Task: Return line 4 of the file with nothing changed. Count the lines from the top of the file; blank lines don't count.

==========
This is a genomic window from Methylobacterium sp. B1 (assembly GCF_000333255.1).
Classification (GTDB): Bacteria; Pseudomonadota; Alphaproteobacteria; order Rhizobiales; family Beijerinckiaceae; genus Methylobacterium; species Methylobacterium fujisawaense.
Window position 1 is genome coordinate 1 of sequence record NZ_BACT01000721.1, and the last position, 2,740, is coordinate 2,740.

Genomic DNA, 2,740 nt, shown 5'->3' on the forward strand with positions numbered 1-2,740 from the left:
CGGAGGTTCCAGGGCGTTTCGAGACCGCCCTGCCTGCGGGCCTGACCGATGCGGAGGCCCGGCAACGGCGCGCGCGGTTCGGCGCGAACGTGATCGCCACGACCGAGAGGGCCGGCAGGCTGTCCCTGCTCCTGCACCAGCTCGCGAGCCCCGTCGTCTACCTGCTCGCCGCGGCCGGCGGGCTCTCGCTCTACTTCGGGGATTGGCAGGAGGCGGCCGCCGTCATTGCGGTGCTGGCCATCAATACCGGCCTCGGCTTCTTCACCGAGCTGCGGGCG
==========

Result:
Genomic DNA, 2,740 nt, shown 5'->3' on the forward strand with positions numbered 1-2,740 from the left: